Her Teeth can hardly stand —
She leaps, but Robin leaped the first —
Ah, Pussy, of the Sand,

The Hopes so juicy ripening —
You almost bathed your Tongue —
When Bliss disclosed a hundred Toes —
And fled with every one —

© Emily Dickinson, #507
Found at wikisource.org

Reading this is a hoot. An almost perfect picture of our housecat Smudge (above) stalking a mouse or cricket. I love the part about running “without the look of feet.” To which I might add (having watched Smudge stalk prey), not a single muscle ripples through his furry coat. Not even one toenail clicks on the floor. Not a whimper of excitement gives him away. All antennae are 100% engaged, even though this takes hours, not minutes.

Perhaps the excitement is the chase and stalk. This could be unnerving for an outdoor cat. Regardless, the excitement of the hunt seems as wondrous as actually catching prey. Patience is called for. Many times. Plus persistence.

So here our Pussy of the Sand glides silently in on his prey, already salivating with anticipation and high on adrenalin. Followed by nothing to show for it but Robin’s hundred Toes, all present and accounted for, disappearing into thin air.

Wishing you a Happy Friday!
Elouise and Smudge♥♥

© Elouise Renich Fraser, 20 March 2020
Smudge in Kitchen Window taken by ERFraser, March 2019
Photo of outdoor cat found at i1.wp.com

Sunrise | Mary Oliver

You can
die for it—
an idea,
or the world. People

have done so,
brilliantly,
letting
their small bodies be bound

to the stake,
creating
an unforgettable
fury of light. But

this morning,
climbing the familiar hills
in the familiar
fabric of dawn, I thought

of China,
and India,
and Europe, and I thought
how the sun

blazes
for everyone just
so joyfully
as it rises

under the lashes
of my own eyes, and I thought
I am so many!
What is my name?

What is the name
of the deep breath I would take
over and over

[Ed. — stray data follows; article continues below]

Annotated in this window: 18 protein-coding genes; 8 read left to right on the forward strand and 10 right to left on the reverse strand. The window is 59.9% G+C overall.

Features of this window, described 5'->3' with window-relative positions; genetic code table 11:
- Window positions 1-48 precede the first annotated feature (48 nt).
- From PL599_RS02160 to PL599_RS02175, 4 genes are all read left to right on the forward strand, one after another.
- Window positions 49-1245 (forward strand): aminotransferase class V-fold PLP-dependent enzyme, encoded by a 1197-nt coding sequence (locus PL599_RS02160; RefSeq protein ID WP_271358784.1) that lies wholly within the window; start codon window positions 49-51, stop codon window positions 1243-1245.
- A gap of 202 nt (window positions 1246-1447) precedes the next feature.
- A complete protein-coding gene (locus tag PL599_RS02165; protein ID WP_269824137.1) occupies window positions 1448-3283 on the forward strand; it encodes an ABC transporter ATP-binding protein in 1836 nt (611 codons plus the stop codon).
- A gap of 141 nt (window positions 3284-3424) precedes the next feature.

for all of us? Call it

whatever you want, it is
happiness, it is another one
of the ways to enter
fire.

c. 1992, Mary Oliver
New and Selected Poems, Volume One, pp. 125-126
Published by Beacon Press

Dear Mary,

The deep breath at the end of your poem got me. No, make that the repeated deep breaths you would take for all of us. Not just for yourself.

There’s a dearth of deep breaths these days. Instead we seem to prefer eruptions of hot anger, fury, disbelief and righteous indignation. They’re often carried out via Twitter.

Sadly, there’s plenty to die for these days. Things haven’t advanced that much since you left us. Still, I’m intrigued by your additional way to enter the fray. Instead of offering ourselves up as martyrs, or turning others into martyrs, we might try taking a deep breath and entering the fire by way of ‘fiery’ happiness.

There’s still something to be said for fury. Especially when we’re being deceived by many of our leaders. I fear we have a long way to go, especially here in the USA, before we’re skilled in happiness that knows how to enter the fire.

If you read this anytime soon, we would be honored to have you take some deep breaths for all of us on this planet. I think we need a jump-start on happiness that creates “an unforgettable fury of light.” The other plan, social media burnings at the stake, isn’t working for us, despite the raging fury.

With gratitude and hope,
Elouise

© Elouise Renich Fraser, 13 March 2020
Photo found at pexels.com

Did Our Best Moment last — | Emily Dickinson

Have you ever had a Best Moment? When did it come, and when did it go? Did it change you? My comments follow

Did Our Best Moment last –
‘Twould supersede the Heaven –
A few – and they by Risk – procure –
So this Sort – are not given –

Except as stimulants – in
Cases of Despair –
Or Stupor – The Reserve –
These Heavenly Moments are –

A Grant of the Divine –